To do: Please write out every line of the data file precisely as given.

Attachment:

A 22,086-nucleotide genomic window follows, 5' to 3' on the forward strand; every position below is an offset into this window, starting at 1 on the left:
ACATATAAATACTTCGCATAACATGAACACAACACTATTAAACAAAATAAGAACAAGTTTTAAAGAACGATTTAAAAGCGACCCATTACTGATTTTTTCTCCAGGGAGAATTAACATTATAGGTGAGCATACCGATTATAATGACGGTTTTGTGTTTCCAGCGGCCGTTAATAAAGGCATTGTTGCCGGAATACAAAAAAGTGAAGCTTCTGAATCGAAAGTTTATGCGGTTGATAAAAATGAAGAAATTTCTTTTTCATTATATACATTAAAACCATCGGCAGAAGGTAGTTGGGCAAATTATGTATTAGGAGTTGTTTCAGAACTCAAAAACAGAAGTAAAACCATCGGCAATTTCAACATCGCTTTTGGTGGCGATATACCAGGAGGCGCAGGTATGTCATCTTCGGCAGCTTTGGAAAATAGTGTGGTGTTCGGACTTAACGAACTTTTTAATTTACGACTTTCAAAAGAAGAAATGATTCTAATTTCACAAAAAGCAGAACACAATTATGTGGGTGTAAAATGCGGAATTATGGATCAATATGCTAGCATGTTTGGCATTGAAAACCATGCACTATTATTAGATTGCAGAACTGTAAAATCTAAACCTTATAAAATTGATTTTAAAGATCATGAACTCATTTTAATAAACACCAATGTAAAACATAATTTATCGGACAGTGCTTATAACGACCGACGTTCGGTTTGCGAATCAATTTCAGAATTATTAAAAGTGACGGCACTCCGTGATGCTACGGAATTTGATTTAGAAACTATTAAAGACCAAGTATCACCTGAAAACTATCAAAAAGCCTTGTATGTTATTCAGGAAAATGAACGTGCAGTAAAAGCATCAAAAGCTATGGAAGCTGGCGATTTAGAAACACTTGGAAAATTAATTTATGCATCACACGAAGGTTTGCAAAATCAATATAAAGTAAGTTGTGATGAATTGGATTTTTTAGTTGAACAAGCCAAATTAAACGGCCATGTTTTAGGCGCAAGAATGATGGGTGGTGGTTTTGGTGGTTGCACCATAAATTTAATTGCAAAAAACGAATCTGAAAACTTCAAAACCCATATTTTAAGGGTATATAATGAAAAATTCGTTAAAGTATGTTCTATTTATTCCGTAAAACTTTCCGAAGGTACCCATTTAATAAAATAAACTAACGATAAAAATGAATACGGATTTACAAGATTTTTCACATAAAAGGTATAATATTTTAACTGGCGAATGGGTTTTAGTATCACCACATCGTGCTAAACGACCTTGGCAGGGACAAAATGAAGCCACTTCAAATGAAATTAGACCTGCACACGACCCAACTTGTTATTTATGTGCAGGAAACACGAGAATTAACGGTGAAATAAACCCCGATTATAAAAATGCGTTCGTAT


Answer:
A 22,086-nucleotide genomic window follows, 5' to 3' on the forward strand; every position below is an offset into this window, starting at 1 on the left:
ACATATAAATACTTCGCATAACATGAACACAACACTATTAAACAAAATAAGAACAAGTTTTAAAGAACGATTTAAAAGCGACCCATTACTGATTTTTTCTCCAGGGAGAATTAACATTATAGGTGAGCATACCGATTATAATGACGGTTTTGTGTTTCCAGCGGCCGTTAATAAAGGCATTGTTGCCGGAATACAAAAAAGTGAAGCTTCTGAATCGAAAGTTTATGCGGTTGATAAAAATGAAGAAATTTCTTTTTCATTATATACATTAAAACCATCGGCAGAAGGTAGTTGGGCAAATTATGTATTAGGAGTTGTTTCAGAACTCAAAAACAGAAGTAAAACCATCGGCAATTTCAACATCGCTTTTGGTGGCGATATACCAGGAGGCGCAGGTATGTCATCTTCGGCAGCTTTGGAAAATAGTGTGGTGTTCGGACTTAACGAACTTTTTAATTTACGACTTTCAAAAGAAGAAATGATTCTAATTTCACAAAAAGCAGAACACAATTATGTGGGTGTAAAATGCGGAATTATGGATCAATATGCTAGCATGTTTGGCATTGAAAACCATGCACTATTATTAGATTGCAGAACTGTAAAATCTAAACCTTATAAAATTGATTTTAAAGATCATGAACTCATTTTAATAAACACCAATGTAAAACATAATTTATCGGACAGTGCTTATAACGACCGACGTTCGGTTTGCGAATCAATTTCAGAATTATTAAAAGTGACGGCACTCCGTGATGCTACGGAATTTGATTTAGAAACTATTAAAGACCAAGTATCACCTGAAAACTATCAAAAAGCCTTGTATGTTATTCAGGAAAATGAACGTGCAGTAAAAGCATCAAAAGCTATGGAAGCTGGCGATTTAGAAACACTTGGAAAATTAATTTATGCATCACACGAAGGTTTGCAAAATCAATATAAAGTAAGTTGTGATGAATTGGATTTTTTAGTTGAACAAGCCAAATTAAACGGCCATGTTTTAGGCGCAAGAATGATGGGTGGTGGTTTTGGTGGTTGCACCATAAATTTAATTGCAAAAAACGAATCTGAAAACTTCAAAACCCATATTTTAAGGGTATATAATGAAAAATTCGTTAAAGTATGTTCTATTTATTCCGTAAAACTTTCCGAAGGTACCCATTTAATAAAATAAACTAACGATAAAAATGAATACGGATTTACAAGATTTTTCACATAAAAGGTATAATATTTTAACTGGCGAATGGGTTTTAGTATCACCACATCGTGCTAAACGACCTTGGCAGGGACAAAATGAAGCCACTTCAAATGAAATTAGACCTGCACACGACCCAACTTGTTATTTATGTGCAGGAAACACGAGAATTAACGGTGAAATAAACCCCGATTATAAAAATGCGTTCGTAT